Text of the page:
Using 360 feedback for performance management / reviews

Collecting performance feedback from a range of people can (if done well) reduce subjectivity and bias, from things like the ‘halo effect’ or ratings that are personality driven (like vs dislike), therefore providing a clearer, more balanced / rounded view of an individual’s performance. 360 feedback within the appraisal process can also be of real value in helping to differentiate between the middle band of performers. On saying that, using 360 for performance review also increases the potential risk of the activity being viewed as a negative experience and one that de-values feedback and performance management.

If you are in the process of planning to use 360 feedback to appraise / evaluate / review performance, then you should be aware that whilst the basic concept / process is similar to that used when the system has been designed for development purposes only, successful implementation requires the following to be considered, planned for and applied:

  • Clarity about how the 360 feedback will be used - As a core principle, we would strongly advise that the feedback collected should be used to influence outcomes, not dictate them.
  • Honest communication - It sounds obvious, but clearly and honestly explaining to participants and their respondents the context and how the 360 degree evaluation will be used is essential (and a legal requirement).
  • Alignment of competences - The questions must accurately paint the picture of role expectations. Therefore, the use of a range of questionnaires tweaked to meet the needs at different organisational levels or in different functional areas is key.
  • Develop a ‘weighting plan’ - Different parts of the feedback data, will add different value, to the different aspects of the measured areas – for example:
    • When measuring ‘team leadership’ a team member’s feedback should carry more weight than the perspective of a peer / colleague.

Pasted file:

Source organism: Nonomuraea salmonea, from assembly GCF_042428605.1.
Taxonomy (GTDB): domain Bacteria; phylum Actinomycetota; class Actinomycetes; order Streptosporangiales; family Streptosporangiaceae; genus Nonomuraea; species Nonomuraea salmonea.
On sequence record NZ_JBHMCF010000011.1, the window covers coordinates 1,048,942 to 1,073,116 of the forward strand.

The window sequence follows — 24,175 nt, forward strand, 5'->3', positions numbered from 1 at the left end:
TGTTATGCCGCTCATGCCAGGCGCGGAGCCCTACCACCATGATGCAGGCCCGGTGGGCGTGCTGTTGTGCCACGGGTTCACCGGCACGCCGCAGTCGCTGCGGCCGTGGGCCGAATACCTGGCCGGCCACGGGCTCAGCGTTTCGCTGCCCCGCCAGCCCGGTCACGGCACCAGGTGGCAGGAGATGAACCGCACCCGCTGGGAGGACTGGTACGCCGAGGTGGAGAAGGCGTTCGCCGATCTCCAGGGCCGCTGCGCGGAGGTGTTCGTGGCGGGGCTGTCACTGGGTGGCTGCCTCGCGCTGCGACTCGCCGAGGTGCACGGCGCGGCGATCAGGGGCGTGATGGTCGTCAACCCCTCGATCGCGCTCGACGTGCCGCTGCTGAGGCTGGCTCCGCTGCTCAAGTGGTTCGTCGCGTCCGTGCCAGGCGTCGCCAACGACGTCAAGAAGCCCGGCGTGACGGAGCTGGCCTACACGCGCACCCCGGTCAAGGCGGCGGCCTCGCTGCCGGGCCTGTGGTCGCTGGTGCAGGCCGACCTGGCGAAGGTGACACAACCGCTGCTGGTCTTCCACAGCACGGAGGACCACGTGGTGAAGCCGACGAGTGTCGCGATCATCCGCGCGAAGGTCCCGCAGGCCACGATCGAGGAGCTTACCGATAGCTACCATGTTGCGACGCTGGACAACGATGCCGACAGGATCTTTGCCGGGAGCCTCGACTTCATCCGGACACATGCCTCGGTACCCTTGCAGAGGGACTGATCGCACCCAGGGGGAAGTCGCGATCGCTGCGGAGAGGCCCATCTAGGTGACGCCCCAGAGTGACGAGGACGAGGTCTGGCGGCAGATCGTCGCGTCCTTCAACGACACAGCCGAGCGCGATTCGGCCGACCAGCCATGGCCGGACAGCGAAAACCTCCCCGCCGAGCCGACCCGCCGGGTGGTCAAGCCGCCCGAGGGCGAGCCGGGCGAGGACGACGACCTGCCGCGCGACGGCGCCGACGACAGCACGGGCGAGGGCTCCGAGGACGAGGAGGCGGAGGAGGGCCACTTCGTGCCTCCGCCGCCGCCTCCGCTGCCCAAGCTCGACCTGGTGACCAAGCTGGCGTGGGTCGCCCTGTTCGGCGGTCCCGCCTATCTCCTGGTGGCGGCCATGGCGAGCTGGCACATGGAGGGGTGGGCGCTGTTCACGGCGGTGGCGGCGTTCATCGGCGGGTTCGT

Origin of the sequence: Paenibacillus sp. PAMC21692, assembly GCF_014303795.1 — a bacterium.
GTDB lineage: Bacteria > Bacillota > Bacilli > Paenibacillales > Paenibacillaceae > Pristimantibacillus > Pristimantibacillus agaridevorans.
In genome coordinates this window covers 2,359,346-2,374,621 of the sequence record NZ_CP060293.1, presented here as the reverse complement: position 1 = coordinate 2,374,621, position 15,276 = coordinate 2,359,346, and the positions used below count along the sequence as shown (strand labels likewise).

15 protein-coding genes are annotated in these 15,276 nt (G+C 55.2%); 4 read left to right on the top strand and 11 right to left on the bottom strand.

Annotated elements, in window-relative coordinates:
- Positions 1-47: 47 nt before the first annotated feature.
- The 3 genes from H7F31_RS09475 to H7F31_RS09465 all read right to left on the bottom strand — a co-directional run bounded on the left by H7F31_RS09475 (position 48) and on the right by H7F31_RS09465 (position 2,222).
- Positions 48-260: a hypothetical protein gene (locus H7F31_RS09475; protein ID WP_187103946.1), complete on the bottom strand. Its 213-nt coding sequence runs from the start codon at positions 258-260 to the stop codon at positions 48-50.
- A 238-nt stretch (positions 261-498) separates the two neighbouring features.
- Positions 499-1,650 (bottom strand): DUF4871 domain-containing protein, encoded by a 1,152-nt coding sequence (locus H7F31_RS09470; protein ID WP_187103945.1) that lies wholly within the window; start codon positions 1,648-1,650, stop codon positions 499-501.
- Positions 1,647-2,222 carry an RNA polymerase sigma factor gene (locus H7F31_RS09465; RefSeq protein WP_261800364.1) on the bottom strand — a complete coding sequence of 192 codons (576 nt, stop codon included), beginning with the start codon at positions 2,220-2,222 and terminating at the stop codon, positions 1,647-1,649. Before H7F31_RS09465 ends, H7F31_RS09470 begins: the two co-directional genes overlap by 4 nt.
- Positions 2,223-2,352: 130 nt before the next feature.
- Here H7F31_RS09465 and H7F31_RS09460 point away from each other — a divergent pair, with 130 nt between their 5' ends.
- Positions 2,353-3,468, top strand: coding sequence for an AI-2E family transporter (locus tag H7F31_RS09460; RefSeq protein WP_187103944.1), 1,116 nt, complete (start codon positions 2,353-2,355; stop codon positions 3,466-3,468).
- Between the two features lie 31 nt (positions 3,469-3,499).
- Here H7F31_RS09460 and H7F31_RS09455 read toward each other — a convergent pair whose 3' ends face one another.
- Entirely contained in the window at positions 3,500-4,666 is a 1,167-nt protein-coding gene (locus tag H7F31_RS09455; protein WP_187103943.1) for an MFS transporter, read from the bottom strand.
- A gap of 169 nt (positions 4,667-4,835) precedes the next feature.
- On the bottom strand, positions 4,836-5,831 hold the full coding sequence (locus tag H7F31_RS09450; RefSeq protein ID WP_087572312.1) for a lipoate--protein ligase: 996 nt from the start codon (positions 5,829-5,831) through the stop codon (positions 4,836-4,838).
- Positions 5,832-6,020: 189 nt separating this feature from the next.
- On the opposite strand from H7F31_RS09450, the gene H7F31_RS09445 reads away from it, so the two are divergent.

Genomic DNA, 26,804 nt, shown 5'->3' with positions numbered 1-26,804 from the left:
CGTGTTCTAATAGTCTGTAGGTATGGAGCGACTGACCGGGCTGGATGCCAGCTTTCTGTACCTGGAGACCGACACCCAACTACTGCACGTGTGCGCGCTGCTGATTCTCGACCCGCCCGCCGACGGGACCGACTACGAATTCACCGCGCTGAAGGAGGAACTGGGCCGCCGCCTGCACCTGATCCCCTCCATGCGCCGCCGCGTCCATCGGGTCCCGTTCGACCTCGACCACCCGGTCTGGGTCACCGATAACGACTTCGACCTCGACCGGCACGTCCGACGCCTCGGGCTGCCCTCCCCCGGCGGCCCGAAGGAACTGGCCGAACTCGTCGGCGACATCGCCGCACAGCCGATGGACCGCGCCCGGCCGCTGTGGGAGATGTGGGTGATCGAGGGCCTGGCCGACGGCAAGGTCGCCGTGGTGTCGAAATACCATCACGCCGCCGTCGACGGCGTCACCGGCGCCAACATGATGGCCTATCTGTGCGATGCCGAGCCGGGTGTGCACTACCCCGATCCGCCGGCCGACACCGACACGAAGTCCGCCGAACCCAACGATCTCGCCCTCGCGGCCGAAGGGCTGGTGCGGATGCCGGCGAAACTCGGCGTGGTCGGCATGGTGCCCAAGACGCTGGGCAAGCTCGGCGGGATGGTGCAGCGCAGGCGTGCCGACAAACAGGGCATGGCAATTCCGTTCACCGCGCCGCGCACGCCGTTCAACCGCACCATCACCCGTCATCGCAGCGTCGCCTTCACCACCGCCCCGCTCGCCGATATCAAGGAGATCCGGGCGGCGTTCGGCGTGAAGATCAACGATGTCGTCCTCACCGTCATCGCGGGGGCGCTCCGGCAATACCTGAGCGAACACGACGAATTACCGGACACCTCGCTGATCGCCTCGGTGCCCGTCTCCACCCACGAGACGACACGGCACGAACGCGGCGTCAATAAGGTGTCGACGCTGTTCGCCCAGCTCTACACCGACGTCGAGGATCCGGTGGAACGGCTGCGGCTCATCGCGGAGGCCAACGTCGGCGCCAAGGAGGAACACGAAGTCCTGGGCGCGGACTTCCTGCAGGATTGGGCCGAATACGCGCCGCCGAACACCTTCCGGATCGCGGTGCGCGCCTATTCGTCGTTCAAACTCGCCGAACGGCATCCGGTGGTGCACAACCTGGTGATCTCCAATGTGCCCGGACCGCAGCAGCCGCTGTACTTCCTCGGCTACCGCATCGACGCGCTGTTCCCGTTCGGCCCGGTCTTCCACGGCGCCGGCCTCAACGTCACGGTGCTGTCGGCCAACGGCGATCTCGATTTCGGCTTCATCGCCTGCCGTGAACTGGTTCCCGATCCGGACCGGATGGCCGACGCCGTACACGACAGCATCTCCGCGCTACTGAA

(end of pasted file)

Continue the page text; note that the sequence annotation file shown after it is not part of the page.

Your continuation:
• There is evidence that peer feedback can be a good indicator of future potential and therefore should it carry more weight in that area?
    • Colleagues’ feedback relating to cross functional working should be worth more than a customer’s perspective.
    • The ratings a team leader recieves linked to supervising others could carry more weight than the ratings received relating to strategic thinking.
    • Should the line manager’s score be weighted more than other populations?
    • In summary, there needs to be a clearly thought out ‘weighting plan’ that cuts across feedback population groups and competency areas.

  • Reduce the risk of extreme perspectives - Consider not collecting in feedback ratings from anyone with pending / disciplinary issues.
  • Reduce subjectivity - Consistency of rater responses and how the feedback is used by line managers is very important. Put a process / training in place that enables greater ‘reliability’ of responder ratings and defines how line managers will use the information. This can be achieved by:
    • increased reliability of rater responses:
      • the use of clear / detailed descriptors on the rating scale
      • providing 360 degree performance review training, focused on developing organisational consistency in the understanding of the rating scale and how to provide great 360 degree performance evaluation feedback
    • consistency in how the feedback is used – through the use of line manager workshops

A final word of warning – In our experience 360 feedback used for performance reviews / appraisals is far more likely to work if the organisation has a reasonably mature feedback culture - managers and employees should have previous experience of providing, receiving, interpreting and actioning 360 feedback given in a developmental setting.